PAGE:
I was a bit of a pyromaniac as a kid.
I might have burned several toys over the years. I may have used a lighter and hairspray as a makeshift flamethrower to kill bugs in our basement. I possibly was involved in dousing an indestructible metal Tonka truck in gasoline, but I’m pretty sure that was my brother’s idea.
I did set a dumpster on fire, but that was purely by accident.
But at camp I learned how to build and maintain a fire. Fires need three things: fuel, heat, and oxygen. Set up the fuel correctly, and you ensure that oxygen can flow through once you get the flames started. Set it up haphazard, and you potentially smother your fire. Most importantly, if you build it right, you can keep it going.
Worship ministry is similar. It starts with fuel, a foundation of technical expertise that gives us something to build on.
In 2nd Samuel 6, we see a few pictures of worship around the Ark of the Covenant, the symbol of the presence of God. And the first is about this technical expertise.
Once King David secured his throne, he turned his attention to God’s presence. David wanted the Ark in Jerusalem, and went to retrieve it. He brought 30,000 men, all of them ready to praise their hearts out. They put the Ark on a new cart, and they started a celebratory procession to bring God’s presence back to the city of the King.
But the Law was clear about the way the Ark would be moved. It had poles fitted into rings on the corners (see Exodus 25) and had to be carried by the Levites (Deut. 10:8). The use of a cart was forbidden.
So the cart is jostled, and the Ark moves, and Uzzah, one of the guys walking along next to it, reaches up to make sure it doesn’t fall over. I mean, that would be pretty embarrassing, right? If the holy Ark fell in the dirt along the road?
Uzzah dies on the spot. The celebration stops. David says, “How can this Ark come to me?” and he sends the Ark off to a nearby house instead.
David had all the passion in the world, surrounded by a crowd praising their hearts out, and it wasn’t enough without the right structure.
Last Sunday, my wife and I were discussing worship. She noted how worship ministries often seem like a pendulum, swinging from emphasis on the right heart and attitude to emphasis on impeccable performance and musicianship. I’ve heard it said, “I’d rather have a struggling musician playing with a heart after God than have a concert-quality musician who’s in it for themselves.”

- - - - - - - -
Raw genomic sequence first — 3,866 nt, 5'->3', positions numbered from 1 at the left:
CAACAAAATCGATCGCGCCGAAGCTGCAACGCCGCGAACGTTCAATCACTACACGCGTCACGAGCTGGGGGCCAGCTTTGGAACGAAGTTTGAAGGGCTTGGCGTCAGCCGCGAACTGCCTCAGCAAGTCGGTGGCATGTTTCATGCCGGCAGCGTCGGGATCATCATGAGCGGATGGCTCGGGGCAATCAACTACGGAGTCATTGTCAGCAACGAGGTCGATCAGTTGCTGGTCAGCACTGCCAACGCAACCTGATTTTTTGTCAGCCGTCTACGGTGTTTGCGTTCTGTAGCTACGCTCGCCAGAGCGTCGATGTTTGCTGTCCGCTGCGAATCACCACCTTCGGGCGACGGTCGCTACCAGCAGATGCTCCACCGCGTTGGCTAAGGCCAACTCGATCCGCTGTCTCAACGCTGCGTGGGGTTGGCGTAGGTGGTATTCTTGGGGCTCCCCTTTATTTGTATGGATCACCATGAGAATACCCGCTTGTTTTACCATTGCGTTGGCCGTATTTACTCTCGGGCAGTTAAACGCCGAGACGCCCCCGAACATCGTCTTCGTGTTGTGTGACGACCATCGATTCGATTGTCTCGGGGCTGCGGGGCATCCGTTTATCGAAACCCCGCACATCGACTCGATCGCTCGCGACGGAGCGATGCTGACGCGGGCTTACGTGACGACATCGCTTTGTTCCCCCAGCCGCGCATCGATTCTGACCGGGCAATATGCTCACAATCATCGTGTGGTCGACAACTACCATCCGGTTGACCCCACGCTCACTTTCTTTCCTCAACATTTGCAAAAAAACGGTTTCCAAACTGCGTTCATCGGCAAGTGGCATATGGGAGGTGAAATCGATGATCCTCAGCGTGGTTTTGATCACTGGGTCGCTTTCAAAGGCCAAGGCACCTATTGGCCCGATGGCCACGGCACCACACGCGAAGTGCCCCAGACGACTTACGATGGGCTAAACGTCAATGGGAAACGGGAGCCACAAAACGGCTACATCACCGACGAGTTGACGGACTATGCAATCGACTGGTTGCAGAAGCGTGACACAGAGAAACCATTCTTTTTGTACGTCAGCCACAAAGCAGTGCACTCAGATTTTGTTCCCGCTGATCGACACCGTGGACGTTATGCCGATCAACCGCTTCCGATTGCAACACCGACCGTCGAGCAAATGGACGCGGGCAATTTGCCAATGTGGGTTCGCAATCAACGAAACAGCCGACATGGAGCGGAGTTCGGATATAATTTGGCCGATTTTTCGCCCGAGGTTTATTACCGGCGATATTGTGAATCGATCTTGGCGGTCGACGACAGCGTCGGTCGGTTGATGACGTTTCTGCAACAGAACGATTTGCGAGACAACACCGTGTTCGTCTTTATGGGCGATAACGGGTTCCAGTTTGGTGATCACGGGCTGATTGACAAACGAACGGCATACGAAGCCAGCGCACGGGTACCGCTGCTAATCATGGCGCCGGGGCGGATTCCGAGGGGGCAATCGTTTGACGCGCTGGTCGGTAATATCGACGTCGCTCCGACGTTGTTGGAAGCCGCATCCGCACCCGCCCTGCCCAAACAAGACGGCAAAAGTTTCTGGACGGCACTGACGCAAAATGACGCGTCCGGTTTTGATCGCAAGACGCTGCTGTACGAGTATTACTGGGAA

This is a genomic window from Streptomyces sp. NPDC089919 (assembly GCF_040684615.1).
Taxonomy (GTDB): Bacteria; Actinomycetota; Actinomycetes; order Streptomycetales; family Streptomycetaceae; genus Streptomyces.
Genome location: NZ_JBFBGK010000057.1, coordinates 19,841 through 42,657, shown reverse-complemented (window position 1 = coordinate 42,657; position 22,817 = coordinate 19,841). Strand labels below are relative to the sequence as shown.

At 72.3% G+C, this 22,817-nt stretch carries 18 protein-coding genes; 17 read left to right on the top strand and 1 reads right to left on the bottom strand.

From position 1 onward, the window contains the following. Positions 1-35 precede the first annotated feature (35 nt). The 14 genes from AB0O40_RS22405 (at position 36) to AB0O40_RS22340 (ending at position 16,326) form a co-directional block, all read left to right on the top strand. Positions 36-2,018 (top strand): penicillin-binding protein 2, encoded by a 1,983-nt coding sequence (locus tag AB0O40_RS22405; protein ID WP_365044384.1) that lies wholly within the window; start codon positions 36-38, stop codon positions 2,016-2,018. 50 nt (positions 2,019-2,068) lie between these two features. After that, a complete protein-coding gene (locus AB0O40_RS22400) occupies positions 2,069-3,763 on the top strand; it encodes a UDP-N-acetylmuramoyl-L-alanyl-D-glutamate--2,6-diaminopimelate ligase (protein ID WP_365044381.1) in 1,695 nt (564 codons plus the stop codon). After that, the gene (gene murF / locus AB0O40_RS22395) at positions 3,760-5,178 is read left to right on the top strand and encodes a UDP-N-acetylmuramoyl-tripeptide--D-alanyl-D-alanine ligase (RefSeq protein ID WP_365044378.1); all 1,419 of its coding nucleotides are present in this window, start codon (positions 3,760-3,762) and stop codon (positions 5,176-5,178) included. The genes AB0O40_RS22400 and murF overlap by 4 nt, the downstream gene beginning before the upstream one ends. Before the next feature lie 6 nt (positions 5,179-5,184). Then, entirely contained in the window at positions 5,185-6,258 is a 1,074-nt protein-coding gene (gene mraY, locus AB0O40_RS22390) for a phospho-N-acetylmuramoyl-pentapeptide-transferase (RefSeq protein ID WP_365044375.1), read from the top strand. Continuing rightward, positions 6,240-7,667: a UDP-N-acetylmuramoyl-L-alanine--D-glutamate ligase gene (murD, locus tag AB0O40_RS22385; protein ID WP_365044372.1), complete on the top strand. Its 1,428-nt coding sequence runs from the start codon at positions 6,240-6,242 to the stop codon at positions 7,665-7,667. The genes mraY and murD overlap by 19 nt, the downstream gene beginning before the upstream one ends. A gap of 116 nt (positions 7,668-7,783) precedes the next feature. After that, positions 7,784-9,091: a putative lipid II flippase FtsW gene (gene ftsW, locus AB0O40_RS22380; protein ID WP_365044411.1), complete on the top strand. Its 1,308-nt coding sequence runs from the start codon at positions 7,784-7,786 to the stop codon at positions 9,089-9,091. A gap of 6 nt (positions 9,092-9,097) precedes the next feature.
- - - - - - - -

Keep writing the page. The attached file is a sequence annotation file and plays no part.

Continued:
But we miss the point if we look at this as a dilemma, as though you can only have either technical expertise or passion for God, not both.
We can throw some folks together on stage and go after God with abandon, and it might be a powerful moment. But it’s not a sustainable model for a worship ministry.
I could set things on fire as a kid… but I didn’t know how to build a fire that could be kept burning.
The fuel for our worship “fire” is technical excellence. It’s the structure we set up, the way we arrange and organize all the parts of the ministry.
We can call it practice, musicianship, or competence. But it goes further than notes played on instruments or words sung by voices. The sound crew, the lighting manager, audio/visual technicians, administrators who organize songbooks or communicate schedule details – any group that plays a part in the technical details has to be involved in the overall development of skill for the team. They all have to be involved in this process of growth and maturation because any one of them can create a positive or negative impact during the ministry time.
For our church, this means changes like incorporating a click track to play in our earphones so that everyone can (hopefully) stay on tempo. It means getting the different instrumentalists and vocalists (and sound crew, and A/V crew, and lighting crew, etc) together to hone each other’s skills. It takes time and effort and commitment.
I used to think heart was all that mattered. I led worship based on feeling and a sense of what I hoped was the Spirit’s leading. We might practice a set on Thursday, but by Sunday morning, I would change the set because another song felt better. Or we’d practice a song in one key, and then I’d come in on Sunday and change keys so the songs would transition together better. We had a small team of adaptable and skilled musicians who would essentially shrug and say, “If you think so, sure.” Then they’d play so well it was like we planned it that way months in advance.
We had a trumpet player join. He warned me he was getting back into playing after years, but he would try his best. And I thought he did quite well, adding in here and there to complement the band.
I didn’t learn until weeks later that he was taking the music home Thursday and painstakingly transposing all the songs to the right key for his trumpet so he could spend hours practicing what we played. When I changed things on Sunday based on “heart,” I was essentially putting him on the bench for those songs. On top of that, I was disrespecting the hours he spent honing his craft every week to be able to participate.
I thought all the structure was stifling, and the refusal of organization liberating.
But the structure makes a ministry that can burn strong and keep on burning.
Take away one side of the fire triangle, and it goes out. Take away the technical excellence, allow it to atrophy, and the fire of worship ministry is extinguished.
Next, I’ll look at the other side of that pendulum – heart excellence, the “heat” to our fire.